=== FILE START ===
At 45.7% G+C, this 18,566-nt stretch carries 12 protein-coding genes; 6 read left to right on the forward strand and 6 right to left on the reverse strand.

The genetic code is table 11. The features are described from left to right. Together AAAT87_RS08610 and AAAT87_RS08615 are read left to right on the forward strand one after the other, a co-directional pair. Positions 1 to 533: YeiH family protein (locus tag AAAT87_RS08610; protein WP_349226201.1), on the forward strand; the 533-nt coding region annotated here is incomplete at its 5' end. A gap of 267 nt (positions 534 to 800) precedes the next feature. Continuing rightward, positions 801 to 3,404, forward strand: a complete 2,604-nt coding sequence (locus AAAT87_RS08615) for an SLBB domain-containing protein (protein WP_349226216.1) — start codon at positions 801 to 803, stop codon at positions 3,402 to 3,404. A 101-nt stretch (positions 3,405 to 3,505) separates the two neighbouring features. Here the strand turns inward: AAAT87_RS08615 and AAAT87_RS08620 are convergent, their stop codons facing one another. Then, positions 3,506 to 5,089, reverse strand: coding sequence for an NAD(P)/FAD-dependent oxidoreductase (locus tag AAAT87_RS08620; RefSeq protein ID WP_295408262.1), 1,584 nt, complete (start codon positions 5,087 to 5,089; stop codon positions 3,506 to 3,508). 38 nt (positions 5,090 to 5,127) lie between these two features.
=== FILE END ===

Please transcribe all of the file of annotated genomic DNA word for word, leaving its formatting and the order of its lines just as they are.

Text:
At 45.7% G+C, this 18,566-nt stretch carries 12 protein-coding genes; 6 read left to right on the forward strand and 6 right to left on the reverse strand.

The genetic code is table 11. The features are described from left to right. Together AAAT87_RS08610 and AAAT87_RS08615 are read left to right on the forward strand one after the other, a co-directional pair. Positions 1 to 533: YeiH family protein (locus tag AAAT87_RS08610; protein WP_349226201.1), on the forward strand; the 533-nt coding region annotated here is incomplete at its 5' end. A gap of 267 nt (positions 534 to 800) precedes the next feature. Continuing rightward, positions 801 to 3,404, forward strand: a complete 2,604-nt coding sequence (locus AAAT87_RS08615) for an SLBB domain-containing protein (protein WP_349226216.1) — start codon at positions 801 to 803, stop codon at positions 3,402 to 3,404. A 101-nt stretch (positions 3,405 to 3,505) separates the two neighbouring features. Here the strand turns inward: AAAT87_RS08615 and AAAT87_RS08620 are convergent, their stop codons facing one another. Then, positions 3,506 to 5,089, reverse strand: coding sequence for an NAD(P)/FAD-dependent oxidoreductase (locus tag AAAT87_RS08620; RefSeq protein ID WP_295408262.1), 1,584 nt, complete (start codon positions 5,087 to 5,089; stop codon positions 3,506 to 3,508). 38 nt (positions 5,090 to 5,127) lie between these two features.